The U.S. Department of Labor (the “DOL”), pursuant to a presidential executive order, has recently released a proposed rule to allow employers to use electronic media to provide participants and beneficiaries with information regarding their employee pension benefit plans (the “Proposed Rule”) (note, the Proposed Rule does not apply to employee welfare benefit plans as described by section 3(1) of ERISA). The Proposed Rule, if enacted, is expected to save employers an estimated $2.4 billion over the next 10 years by reducing material, printing, and mailing costs.

A. Overview. Plan administrators of retirement plans covered under ERISA must disclose certain information to participants and other beneficiaries. Current regulations provide plan administrators with certain options to make required disclosures, but such options have become outdated with recent advancements. The Proposed Rule provides a new safe harbor: Notice and access. Notice and access allows plan administrators to provide electronic Notice to an individual that a document is available to be viewed and that individual may access the document via a website.

B. Covered Documents and Covered Individuals. Under the Proposed Rule, “covered documents” may be sent to “covered individuals,” provided that the plan administrator satisfies all requirements of the Notice and access safe harbor. A covered document is any document that a plan administrator is required to provide under ERISA. It includes a summary plan description, a summary of material modification, a pension benefit statements, and a summary annual report. A covered individual is a participant, beneficiary, or other individual who (1) is entitled to receive a covered document; and (2) has provided the plan administrator, employer, or plan sponsor with an electronic address. If the employer assigns email addresses to employees, the employee is treated as if he or she provided such email as her electronic address.

C. Notice and Access. The Notice provided by the plan administrator must meet certain content requirements, which generally includes: (i) a prominent statement such as a title, legend or subject line that reads, “Disclosure About Your Retirement Plan;” (ii) a brief description of the covered document; (iii) the web address where the document is posted; (iv) a statement of a right to request a paper version; (v) an opt-out statement; and (vi) the plan administrator’s contact information. The Notice must be sent to an electronic address, contain only the specified content, and be written in a manner calculated to be understood by the average plan participant.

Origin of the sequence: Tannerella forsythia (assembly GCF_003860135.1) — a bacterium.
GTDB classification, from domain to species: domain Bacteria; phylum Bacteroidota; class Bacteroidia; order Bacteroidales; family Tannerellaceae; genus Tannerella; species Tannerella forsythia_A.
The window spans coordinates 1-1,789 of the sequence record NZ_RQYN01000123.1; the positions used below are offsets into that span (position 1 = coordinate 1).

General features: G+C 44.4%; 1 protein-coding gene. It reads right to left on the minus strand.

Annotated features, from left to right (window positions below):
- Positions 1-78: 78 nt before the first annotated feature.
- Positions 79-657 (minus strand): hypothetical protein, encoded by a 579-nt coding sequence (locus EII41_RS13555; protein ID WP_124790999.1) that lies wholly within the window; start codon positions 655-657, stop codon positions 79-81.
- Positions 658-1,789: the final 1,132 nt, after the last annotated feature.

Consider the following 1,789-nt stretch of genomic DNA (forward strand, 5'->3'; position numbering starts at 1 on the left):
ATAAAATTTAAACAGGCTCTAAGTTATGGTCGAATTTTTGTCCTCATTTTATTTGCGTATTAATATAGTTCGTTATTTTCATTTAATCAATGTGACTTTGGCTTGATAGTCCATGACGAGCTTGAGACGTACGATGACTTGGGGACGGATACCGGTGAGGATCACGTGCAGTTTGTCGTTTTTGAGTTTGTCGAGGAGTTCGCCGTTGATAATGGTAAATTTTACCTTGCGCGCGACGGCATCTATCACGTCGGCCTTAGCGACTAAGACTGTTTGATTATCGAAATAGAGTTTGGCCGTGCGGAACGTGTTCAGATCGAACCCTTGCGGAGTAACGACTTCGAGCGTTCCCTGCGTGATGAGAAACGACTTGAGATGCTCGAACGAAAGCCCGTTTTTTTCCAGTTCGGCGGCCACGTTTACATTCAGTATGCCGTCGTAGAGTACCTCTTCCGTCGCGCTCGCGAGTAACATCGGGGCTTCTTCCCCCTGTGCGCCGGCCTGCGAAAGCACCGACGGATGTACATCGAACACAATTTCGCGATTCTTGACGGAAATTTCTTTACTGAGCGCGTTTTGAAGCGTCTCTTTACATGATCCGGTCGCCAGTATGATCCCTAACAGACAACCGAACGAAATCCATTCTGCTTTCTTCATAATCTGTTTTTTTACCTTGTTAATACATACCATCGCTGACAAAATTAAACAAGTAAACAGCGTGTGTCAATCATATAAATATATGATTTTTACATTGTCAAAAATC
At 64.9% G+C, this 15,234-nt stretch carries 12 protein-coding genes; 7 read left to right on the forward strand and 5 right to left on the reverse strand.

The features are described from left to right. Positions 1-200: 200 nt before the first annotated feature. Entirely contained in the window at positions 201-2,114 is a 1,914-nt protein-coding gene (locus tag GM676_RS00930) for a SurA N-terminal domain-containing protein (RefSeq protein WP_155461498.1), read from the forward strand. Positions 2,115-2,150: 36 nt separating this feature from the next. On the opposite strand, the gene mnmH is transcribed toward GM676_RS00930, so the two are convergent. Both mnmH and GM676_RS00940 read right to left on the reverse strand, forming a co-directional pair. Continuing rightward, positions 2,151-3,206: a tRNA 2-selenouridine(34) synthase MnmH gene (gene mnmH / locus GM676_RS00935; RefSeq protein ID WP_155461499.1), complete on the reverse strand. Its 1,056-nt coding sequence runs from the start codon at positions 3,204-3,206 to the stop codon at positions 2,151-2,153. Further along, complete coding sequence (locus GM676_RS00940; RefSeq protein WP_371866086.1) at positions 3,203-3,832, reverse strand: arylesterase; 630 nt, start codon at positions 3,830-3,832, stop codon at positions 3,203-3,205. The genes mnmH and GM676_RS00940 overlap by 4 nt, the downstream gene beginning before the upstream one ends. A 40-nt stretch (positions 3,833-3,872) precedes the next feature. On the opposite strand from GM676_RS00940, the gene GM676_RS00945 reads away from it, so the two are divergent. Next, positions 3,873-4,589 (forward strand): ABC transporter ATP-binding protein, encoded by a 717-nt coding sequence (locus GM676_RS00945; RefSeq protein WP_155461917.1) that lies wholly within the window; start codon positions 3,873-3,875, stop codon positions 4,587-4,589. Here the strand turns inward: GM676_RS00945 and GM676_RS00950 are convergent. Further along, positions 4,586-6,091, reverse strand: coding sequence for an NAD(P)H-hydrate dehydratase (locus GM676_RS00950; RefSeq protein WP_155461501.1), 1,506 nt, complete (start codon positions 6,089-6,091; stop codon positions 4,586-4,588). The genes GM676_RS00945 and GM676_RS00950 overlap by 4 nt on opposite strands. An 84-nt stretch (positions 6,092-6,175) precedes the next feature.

With regard to Access, the website to which the covered document is posted must be accessible by a covered individual. It is the plan administrator’s responsibility to establish and maintain the website, although a third-party vendor may contract to assume some of those responsibilities. The website must be secure and protect the individual’s personal information (no guidance has been issued on these topics yet). The covered document must become available on the website no later than the date on which it is required to be furnished pursuant to relevant law. It must remain accessible until it is superseded by a subsequent version. Additionally, the covered document must be drafted in a widely-available format that can be downloaded or printed by the user, such as a pdf, and must be searchable. During the comment period, the DOL sought best practice protocols and requirements to keep websites secure; however, it has not released any additional information to date.

D. Right to Paper Copies or to Opt Out. The Proposed Rule includes two safeguards for individuals who wish to receive paper copies by hand or in the mail. First, the plan administrator must furnish paper copies to any covered individual that requests them. The paper copies must be free of charge and furnished as soon as reasonably practicable after the request. Second, the plan administrator must allow covered individuals the ability to opt out of electronic delivery and receive only paper copies. Covered individuals may opt out at any time and are to receive paper copies until they opt back in to electronic delivery.

E. The Initial Notification of Electronic Delivery. The plan administrator is required to furnish to each covered individual an initial notification on paper that some or all documents will be electronically delivered. This initial Notice should also include the aforementioned right to receive paper copies or to opt out, as well as the procedures for exercising those rights.

F. Comment Period. The comment period for this Proposed Rule ended on November 22, 2019. The DOL is currently reviewing all relevant matters presented by the public and will respond to all comments received.